A genetic basis for functional hypothalamic amenorrhea.

Détails

Ressource 1Télécharger: BIB_C988869DDA2B.P001.pdf (806.09 [Ko])
Etat: Public
Version: Author's accepted manuscript
Document(s) secondaire(s)
Télécharger: 5_21247312.pdf (1479.57 [Ko])
Etat: Public
Version: Final published version
ID Serval
serval:BIB_C988869DDA2B
Type
Article: article d'un périodique ou d'un magazine.
Collection
Publications
Institution
Titre
A genetic basis for functional hypothalamic amenorrhea.
Périodique
New England Journal of Medicine
Auteur(s)
Caronia L.M., Martin C., Welt C.K., Sykiotis G.P., Quinton R., Thambundit A., Avbelj M., Dhruvakumar S., Plummer L., Hughes V.A., Seminara S.B., Boepple P.A., Sidis Y., Crowley W.F., Martin K.A., Hall J.E., Pitteloud N.
ISSN
1533-4406[electronic], 0028-4793[linking]
Statut éditorial
Publié
Date de publication
2011
Peer-reviewed
Oui
Volume
364
Numéro
3
Pages
215-225
Langue
anglais
Résumé
Background: Functional hypothalamic amenorrhea is a reversible form of gonadotropin-releasing hormone (GnRH) deficiency commonly triggered by stressors such as excessive exercise, nutritional deficits, or psychological distress. Women vary in their susceptibility to inhibition of the reproductive axis by such stressors, but it is unknown whether this variability reflects a genetic predisposition to hypothalamic amenorrhea. We hypothesized that mutations in genes involved in idiopathic hypogonadotropic hypogonadism, a congenital form of GnRH deficiency, are associated with hypothalamic amenorrhea.
Methods: We analyzed the coding sequence of genes associated with idiopathic hypogonadotropic hypogonadism in 55 women with hypothalamic amenorrhea and performed in vitro studies of the identified mutations.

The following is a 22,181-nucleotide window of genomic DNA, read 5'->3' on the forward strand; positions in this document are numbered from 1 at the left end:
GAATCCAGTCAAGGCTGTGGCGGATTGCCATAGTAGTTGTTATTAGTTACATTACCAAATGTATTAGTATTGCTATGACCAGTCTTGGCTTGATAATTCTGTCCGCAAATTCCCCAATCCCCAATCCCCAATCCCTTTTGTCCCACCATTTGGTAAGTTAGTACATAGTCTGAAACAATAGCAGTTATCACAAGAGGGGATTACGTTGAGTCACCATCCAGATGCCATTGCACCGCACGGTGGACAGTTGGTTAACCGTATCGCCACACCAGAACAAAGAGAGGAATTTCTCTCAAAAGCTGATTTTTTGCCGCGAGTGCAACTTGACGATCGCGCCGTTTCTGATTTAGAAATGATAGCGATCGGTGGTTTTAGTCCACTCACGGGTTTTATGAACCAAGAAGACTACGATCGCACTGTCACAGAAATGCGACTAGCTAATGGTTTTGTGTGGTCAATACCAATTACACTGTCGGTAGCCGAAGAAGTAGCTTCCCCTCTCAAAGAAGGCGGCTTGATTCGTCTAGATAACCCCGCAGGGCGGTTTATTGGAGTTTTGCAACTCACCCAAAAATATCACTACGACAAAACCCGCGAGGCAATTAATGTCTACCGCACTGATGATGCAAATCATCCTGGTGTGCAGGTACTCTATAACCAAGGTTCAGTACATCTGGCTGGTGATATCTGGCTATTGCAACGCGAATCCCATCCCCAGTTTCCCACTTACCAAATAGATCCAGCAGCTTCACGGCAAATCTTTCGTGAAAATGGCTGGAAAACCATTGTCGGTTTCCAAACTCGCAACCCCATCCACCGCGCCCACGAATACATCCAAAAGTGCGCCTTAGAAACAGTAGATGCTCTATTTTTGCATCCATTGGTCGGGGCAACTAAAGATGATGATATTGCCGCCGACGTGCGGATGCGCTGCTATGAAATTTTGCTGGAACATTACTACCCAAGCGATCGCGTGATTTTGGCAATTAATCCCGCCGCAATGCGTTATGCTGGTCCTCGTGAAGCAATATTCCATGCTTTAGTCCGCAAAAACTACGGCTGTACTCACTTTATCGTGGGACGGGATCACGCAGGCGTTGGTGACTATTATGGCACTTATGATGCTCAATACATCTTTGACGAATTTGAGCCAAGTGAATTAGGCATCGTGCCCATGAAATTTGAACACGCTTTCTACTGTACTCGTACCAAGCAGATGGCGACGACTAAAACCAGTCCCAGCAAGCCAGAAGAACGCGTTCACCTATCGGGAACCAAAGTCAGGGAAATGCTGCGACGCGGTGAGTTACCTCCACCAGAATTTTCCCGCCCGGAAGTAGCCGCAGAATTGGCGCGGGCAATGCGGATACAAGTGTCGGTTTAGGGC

Results: Six heterozygous mutations were identified in 7 of the 55 patients with hypothalamic amenorrhea: two variants in the fibroblast growth factor receptor 1 gene FGFR1 (G260E and R756H), two in the prokineticin receptor 2 gene PROKR2 (R85H and L173R), one in the GnRH receptor gene GNRHR (R262Q), and one in the Kallmann syndrome 1 sequence gene KAL1 (V371I). No mutations were found in a cohort of 422 controls with normal menstrual cycles. In vitro studies showed that FGFR1 G260E, FGFR1 R756H, and PROKR2 R85H are loss-of-function mutations, as has been previously shown for PROKR2 L173R and GNRHR R262Q.
Conclusions: Rare variants in genes associated with idiopathic hypogonadotropic hypogonadism are found in women with hypothalamic amenorrhea, suggesting that these mutations may contribute to the variable susceptibility of women to the functional changes in GnRH secretion that characterize hypothalamic amenorrhea. Our observations provide evidence for the role of rare variants in common multifactorial disease. (Funded by the Eunice Kennedy Shriver National Institute of Child Health and Human Development and others; ClinicalTrials.gov number, NCT00494169.)
Mots-clé
Amenorrhea/etiology, Amenorrhea/genetics, Extracellular Matrix Proteins/genetics, Female, Gene Expression, Genetic Predisposition to Disease, Gonadotropin-Releasing Hormone/deficiency, Gonadotropin-Releasing Hormone/genetics, Humans, Hypogonadism/genetics, Hypothalamic Diseases/complications, Hypothalamic Diseases/genetics, Luteinizing Hormone/secretion, Mutation, Nerve Tissue Proteins/genetics, Protein Precursors/genetics, Receptor, Fibroblast Growth Factor, Type 1/genetics, Receptors, G-Protein-Coupled/genetics, Receptors, LHRH/genetics, Receptors, Peptide/genetics, Sequence Analysis, DNA
Pubmed
Web of science
Open Access
Oui
Création de la notice
04/02/2011 16:42
Dernière modification de la notice
20/08/2019 16:44
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